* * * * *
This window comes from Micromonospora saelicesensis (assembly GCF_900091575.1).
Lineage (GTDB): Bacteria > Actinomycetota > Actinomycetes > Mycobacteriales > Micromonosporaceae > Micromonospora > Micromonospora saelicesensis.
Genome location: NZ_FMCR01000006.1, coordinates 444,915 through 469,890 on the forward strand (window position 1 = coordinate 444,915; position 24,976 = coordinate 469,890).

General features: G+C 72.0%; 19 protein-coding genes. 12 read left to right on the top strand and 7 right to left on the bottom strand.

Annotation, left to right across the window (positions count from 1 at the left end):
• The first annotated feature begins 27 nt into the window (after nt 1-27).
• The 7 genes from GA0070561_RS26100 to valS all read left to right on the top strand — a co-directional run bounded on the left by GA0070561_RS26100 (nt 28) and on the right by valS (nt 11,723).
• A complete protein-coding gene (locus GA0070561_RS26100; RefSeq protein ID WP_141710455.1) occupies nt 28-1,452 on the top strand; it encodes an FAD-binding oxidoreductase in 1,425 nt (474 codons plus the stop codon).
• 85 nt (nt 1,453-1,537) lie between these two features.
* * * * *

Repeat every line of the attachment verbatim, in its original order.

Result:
This window comes from Micromonospora saelicesensis (assembly GCF_900091575.1).
Lineage (GTDB): Bacteria > Actinomycetota > Actinomycetes > Mycobacteriales > Micromonosporaceae > Micromonospora > Micromonospora saelicesensis.
Genome location: NZ_FMCR01000006.1, coordinates 444,915 through 469,890 on the forward strand (window position 1 = coordinate 444,915; position 24,976 = coordinate 469,890).

General features: G+C 72.0%; 19 protein-coding genes. 12 read left to right on the top strand and 7 right to left on the bottom strand.

Annotation, left to right across the window (positions count from 1 at the left end):
• The first annotated feature begins 27 nt into the window (after nt 1-27).
• The 7 genes from GA0070561_RS26100 to valS all read left to right on the top strand — a co-directional run bounded on the left by GA0070561_RS26100 (nt 28) and on the right by valS (nt 11,723).
• A complete protein-coding gene (locus GA0070561_RS26100; RefSeq protein ID WP_141710455.1) occupies nt 28-1,452 on the top strand; it encodes an FAD-binding oxidoreductase in 1,425 nt (474 codons plus the stop codon).
• 85 nt (nt 1,453-1,537) lie between these two features.